Counseling and the Single Girl

I still remember the first crisis I faced as a pastor, when I was really just a seminary intern.  I can still feel the terror that swept over me as I thought of all the ways I could fail.  I can still taste the bile of inadequacy that came as I realized that, for all my education in Hebrew, ecclesiology, and other assorted things with long names, I had no idea how to be a pastor under those circumstances.

Thanks be to God, I got through it without causing myself or anyone else any significant emotional damage, and have made it through much worse since.  In my five years of ordination, I have learned to preach a sermon on little sleep and less preparation, hold the hand of someone who is dying, bail someone out of jail, check someone into a rehabilitation or mental treatment facility, whip a liturgy out of nothing in seconds, navigate ritzy fundraising dinners and seamy street corners, soothe panicking grooms and silence overbearing mothers, and receive what seems to be the worst news or the rudest comment on earth with relative calm.  While I do sometimes think, “Wow, my life is a little crazy,” and I rather enjoy dramatizing some of my stories for the entertainment of my friends, the varied tasks of pastoral life don’t faze me the way they once did.  Ministry has calmed me, made me less flappable.  That is, except for one thing which still never fails to shoot me through with anxiety:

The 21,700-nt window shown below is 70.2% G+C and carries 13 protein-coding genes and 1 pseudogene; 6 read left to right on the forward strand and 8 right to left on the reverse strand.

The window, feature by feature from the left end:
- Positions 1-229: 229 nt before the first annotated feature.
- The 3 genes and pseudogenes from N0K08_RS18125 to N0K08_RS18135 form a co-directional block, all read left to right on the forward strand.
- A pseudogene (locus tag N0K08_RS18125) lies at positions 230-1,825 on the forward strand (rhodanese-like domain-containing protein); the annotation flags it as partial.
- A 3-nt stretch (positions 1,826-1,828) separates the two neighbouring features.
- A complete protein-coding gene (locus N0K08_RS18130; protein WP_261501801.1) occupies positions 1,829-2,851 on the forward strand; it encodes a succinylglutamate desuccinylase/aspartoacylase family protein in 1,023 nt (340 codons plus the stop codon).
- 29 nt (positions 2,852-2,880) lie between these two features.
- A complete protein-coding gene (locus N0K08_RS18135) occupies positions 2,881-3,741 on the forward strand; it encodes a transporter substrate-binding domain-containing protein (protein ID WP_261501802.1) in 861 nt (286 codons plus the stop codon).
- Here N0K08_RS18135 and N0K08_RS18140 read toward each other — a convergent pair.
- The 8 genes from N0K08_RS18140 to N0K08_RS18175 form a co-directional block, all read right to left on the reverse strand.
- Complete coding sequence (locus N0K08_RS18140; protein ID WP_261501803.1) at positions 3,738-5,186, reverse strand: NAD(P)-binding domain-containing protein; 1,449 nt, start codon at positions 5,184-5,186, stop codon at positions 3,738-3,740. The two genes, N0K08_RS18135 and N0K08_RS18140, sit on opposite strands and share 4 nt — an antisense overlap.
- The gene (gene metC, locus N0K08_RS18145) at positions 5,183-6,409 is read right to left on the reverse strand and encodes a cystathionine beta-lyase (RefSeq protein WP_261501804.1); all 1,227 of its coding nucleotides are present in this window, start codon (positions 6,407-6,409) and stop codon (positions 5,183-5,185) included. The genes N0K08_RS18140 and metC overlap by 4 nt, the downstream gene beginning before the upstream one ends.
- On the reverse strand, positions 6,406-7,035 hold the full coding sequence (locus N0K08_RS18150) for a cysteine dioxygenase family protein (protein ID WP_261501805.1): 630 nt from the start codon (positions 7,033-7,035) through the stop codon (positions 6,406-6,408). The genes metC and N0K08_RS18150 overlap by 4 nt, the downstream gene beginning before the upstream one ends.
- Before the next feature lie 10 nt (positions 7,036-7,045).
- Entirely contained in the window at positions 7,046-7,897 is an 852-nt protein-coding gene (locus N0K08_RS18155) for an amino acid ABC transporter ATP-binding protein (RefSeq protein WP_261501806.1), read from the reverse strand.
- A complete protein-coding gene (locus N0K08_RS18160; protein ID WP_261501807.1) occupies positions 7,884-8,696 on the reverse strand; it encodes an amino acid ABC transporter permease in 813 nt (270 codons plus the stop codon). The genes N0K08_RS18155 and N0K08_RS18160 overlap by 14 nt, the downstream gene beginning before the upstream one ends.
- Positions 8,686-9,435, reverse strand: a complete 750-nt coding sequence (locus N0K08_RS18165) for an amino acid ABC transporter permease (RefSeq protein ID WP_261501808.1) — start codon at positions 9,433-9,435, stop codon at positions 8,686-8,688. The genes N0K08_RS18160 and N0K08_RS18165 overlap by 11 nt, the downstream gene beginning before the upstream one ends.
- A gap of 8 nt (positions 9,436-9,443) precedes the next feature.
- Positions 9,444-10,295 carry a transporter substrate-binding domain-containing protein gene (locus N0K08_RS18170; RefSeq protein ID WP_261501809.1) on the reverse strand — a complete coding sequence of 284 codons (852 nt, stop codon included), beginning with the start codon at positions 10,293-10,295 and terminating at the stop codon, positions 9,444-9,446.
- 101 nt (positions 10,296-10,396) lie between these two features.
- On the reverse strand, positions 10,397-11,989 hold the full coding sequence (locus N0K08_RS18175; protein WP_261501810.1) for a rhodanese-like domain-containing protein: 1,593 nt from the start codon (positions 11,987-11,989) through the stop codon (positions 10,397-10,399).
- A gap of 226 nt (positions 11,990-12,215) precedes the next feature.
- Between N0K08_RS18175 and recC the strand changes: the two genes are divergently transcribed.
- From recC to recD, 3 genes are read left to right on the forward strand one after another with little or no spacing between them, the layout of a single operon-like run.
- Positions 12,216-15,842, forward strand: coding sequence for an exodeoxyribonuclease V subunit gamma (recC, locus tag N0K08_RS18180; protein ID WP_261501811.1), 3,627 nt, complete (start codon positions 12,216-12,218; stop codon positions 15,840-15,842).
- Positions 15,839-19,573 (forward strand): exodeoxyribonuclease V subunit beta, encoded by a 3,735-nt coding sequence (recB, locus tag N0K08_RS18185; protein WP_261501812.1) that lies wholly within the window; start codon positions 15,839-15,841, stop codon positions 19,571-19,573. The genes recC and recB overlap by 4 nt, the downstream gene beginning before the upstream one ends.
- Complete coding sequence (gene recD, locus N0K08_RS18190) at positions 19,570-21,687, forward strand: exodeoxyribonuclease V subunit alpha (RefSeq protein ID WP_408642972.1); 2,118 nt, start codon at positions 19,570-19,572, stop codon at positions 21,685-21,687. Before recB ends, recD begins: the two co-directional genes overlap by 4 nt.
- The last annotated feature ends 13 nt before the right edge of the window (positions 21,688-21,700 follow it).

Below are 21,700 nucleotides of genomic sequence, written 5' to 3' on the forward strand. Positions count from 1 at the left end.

Premarital counseling.

I don’t take advice very well to begin with, but when I do, I prefer to take it from someone who has been through what I’m facing.  So, I can understand the looks of skepticism as the happy couple realizes that I’m not married.  My credibility has just flown out the window - and they don’t even realize the extent to which I am the Queen of Unsustainable Relationships.  I push through this by being very up front about it.  “I don’t know how to be married.  But I do know some things about communication and conflict, and I can help you prepare for some of the challenges you might face.” 


Usually, their doubts are somewhat eased, but mine still rage.  Do I really know anything about relationships?  If I did, wouldn’t I be in one?  What do I know about sharing a life with someone?  Accommodating my dog is about all the space I can make for another being in my life on most days.  What business do I have counseling people about commitment?  In seconds, I am back in that same hopelessly inadequate frame of mind, terrified that nothing in either my education or my life experience has prepared me to be a pastor in this situation.

In one particular session, inevitably, we’re talking about unrealistic expectations; I jokingly mention the list I’d made in my early 20s of the characteristics I absolutely required in a partner.  Let’s just say I was an academic snob who expected some combination between an adoring audience, a mind reader, and a professional hockey player - with a PhD.  “Oh, that’s
why you’re still not married at your age,” says the shining young groom.  Apparently I missed the memo that thirty is still considered old maid material.  I have to bite back a snarky response about my hesitance to marry perhaps being related to the amount of time I spend listening to couples gripe at each other in front of a perfect stranger.  I won’t say it, no matter how much I want to.  I’m a professional.